The historic past has inspired the future of many business owners in Spokane Garland, including local artist Chris Bovey, who opened a store in Garland earlier this month.
His new store, Vintage Print + Neon, is located at 914 W. Garland Ave., between Mary Lou’s Milk Bottle and the Garland Theater. For Bovey, the location is ideal.
“There’s a lot of history here,” Bovey said. “I’ve done a lot of landmark prints, and I’m sandwiched between the two.”
Bovey looks at the quirks and features that make Spokane special. His silkscreen prints have a vibrant retro look and feature iconic local landmarks – including the Dick’s Hamburger, Donut Parade and Riverfront Park’s “Trash Goat”.
Although he’s been selling the prints on Etsy for years, Bovey recently decided it was time to expand.
“I wanted to do more than just print,” Bovey said. “Now people can print their own shirts; that’s something I couldn’t do until I had my place.”
Vintage prints are widely welcomed at the garage door entrance, and neon arrows guide customers in.
Bovie’s prints, rusted license plates and refurbished neon signs are scattered on the interior walls. With Bruce Springsteen playing overhead and Donkey Kong arcade cabinets leaning against the wall, the store gives customers a sense of nostalgia. Customers can print their own silk-screened T-shirts in-store or purchase a range of merchandise featuring Bovey’s work.
Shirts, sweatshirts, mugs, water bottles and more can now be found at Vintage Print, but the selection keeps growing.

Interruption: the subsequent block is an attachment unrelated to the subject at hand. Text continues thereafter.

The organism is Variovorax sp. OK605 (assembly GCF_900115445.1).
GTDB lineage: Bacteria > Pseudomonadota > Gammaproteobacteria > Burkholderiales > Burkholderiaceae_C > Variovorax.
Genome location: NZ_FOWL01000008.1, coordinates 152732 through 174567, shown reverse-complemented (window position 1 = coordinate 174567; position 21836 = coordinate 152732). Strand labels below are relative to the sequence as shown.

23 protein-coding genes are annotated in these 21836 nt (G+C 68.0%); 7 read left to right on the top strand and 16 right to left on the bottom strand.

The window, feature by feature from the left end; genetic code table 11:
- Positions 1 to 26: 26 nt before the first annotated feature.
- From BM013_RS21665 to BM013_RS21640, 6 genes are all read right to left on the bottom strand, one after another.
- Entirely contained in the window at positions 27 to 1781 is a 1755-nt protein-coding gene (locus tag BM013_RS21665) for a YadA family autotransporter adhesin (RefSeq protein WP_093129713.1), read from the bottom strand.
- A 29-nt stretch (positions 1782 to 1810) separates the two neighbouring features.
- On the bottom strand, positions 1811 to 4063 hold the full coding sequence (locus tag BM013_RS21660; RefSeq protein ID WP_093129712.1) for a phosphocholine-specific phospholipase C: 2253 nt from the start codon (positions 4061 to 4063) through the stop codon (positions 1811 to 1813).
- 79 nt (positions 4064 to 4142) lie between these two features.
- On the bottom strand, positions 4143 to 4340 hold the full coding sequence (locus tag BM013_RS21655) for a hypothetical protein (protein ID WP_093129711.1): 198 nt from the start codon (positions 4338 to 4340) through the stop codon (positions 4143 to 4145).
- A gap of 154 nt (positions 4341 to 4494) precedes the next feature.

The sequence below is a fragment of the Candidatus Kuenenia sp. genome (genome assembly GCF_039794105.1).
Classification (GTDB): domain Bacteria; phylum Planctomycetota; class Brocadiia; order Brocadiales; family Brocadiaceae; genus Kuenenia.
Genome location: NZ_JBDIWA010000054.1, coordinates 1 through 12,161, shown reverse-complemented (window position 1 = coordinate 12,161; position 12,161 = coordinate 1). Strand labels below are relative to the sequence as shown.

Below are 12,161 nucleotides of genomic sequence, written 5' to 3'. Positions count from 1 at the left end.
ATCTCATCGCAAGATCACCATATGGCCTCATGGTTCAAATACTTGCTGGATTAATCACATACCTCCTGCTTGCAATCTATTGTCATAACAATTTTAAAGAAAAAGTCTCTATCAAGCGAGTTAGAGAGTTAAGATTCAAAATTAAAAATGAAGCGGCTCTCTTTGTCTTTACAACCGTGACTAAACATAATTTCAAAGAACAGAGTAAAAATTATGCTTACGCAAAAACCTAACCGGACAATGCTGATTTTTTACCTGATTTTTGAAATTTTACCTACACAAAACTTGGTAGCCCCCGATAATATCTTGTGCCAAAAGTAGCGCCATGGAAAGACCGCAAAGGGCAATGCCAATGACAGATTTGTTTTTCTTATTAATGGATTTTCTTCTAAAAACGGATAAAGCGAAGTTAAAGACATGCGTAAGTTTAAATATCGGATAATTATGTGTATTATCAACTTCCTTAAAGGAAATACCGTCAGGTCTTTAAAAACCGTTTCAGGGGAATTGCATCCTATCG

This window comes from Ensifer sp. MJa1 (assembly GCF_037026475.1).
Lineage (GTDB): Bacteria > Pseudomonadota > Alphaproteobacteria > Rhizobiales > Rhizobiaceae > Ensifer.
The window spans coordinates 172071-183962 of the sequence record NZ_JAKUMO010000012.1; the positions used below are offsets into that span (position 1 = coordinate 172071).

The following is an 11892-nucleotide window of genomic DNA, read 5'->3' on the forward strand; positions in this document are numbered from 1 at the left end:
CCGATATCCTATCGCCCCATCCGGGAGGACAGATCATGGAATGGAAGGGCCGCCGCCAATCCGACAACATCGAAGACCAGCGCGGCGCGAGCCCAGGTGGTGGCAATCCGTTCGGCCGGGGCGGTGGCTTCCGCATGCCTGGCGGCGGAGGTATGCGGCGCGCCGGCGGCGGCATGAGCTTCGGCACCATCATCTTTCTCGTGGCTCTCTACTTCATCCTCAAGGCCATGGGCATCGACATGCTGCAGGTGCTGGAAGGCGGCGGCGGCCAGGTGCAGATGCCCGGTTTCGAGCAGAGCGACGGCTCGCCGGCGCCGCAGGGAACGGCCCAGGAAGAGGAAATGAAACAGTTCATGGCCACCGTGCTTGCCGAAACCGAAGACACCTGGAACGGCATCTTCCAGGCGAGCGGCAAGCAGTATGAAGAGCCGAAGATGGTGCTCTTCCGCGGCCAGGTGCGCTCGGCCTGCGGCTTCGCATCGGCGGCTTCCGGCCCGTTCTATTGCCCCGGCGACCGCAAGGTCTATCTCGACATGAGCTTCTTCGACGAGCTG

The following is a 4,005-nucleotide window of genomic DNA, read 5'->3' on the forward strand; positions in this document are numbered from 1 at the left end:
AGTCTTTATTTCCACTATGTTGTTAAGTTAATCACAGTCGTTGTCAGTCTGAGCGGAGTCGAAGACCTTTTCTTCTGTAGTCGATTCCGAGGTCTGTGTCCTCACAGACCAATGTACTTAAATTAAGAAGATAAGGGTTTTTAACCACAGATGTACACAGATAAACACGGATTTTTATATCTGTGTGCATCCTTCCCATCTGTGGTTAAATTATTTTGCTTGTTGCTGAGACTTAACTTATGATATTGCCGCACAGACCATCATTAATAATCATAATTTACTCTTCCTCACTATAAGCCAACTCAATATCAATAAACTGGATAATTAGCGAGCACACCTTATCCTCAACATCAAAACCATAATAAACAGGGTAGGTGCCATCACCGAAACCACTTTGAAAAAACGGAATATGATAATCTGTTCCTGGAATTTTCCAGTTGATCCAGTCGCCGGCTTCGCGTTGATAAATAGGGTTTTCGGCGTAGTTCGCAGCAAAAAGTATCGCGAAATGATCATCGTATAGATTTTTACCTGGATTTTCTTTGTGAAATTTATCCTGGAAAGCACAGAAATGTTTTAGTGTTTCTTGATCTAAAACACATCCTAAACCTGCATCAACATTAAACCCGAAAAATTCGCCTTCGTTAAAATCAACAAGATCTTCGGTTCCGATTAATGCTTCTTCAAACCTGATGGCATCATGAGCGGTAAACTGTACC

“The socks and pillows are new, and I want to wear an apron later,” Bovey said.
Currently, neon lights are only used as decorations in the store.
“I’m still learning my skills with neon,” Bovey said. “Soon we’ll have more neon signs for sale here.”
The store doubles as Bovey’s studio and storefront. When a customer is shopping, he prints to keep up – the silkscreen process is all done by hand. Though laborious, Bovey plans to pass on his skills to others. He will soon be hosting a print pint night at Vintage Print, inviting community members to enjoy drinks and create their own silkscreen art.
In Garland, this kind of community building is key, as the area is made up of local businesses that now have to compete with chain stores and online stores to stay afloat.
The Garland Theatre has agreed to partner with Vintage Print for upcoming movie screenings, encouraging customers to purchase certain prints in exchange for free movie tickets.
Giant Nerd Books is another business that has recently started calling the Garland District home. Owner Nathan Huston stopped by Bovey’s store on opening weekend to show his support.
“Chris is a good guy,” Houston said. “He’s perfect for honoring a lot of Spokane history that might otherwise be overlooked.”
Bovey’s ability to commemorate Spokane’s history gives viewers of his work a glimpse into the past.
The White Elephant, a locally owned sporting goods store that closed during the COVID-19 pandemic, is the latest example of a defunct landmark that Bovey has managed to preserve in his art. Others that disappeared include the Manito Park Zoo and the Hastings Bookstore. Thanks to Bovey, the legacy of these places lives on.
Bovey has a series of prints depicting vintage signs for Spokane area high schools and colleges.
His designs at Gonzaga University, featuring a retro rendition of the Spike Bulldog, are currently sold in in-store prints, apparel and engraved ThermoFlask water bottles. A few other prints also reference GU, such as the “Home Cookin'” print, which pays homage to Zags basketball.
Although the Spokane area is his main focus, Bovey has begun to occupy other positions in his art. He now offers prints of National Parks, the Oregon Coast, and Puget Sound. There seems to be no end to Bovey, and Vintage Print + Neon just opens the door for new projects to arrive.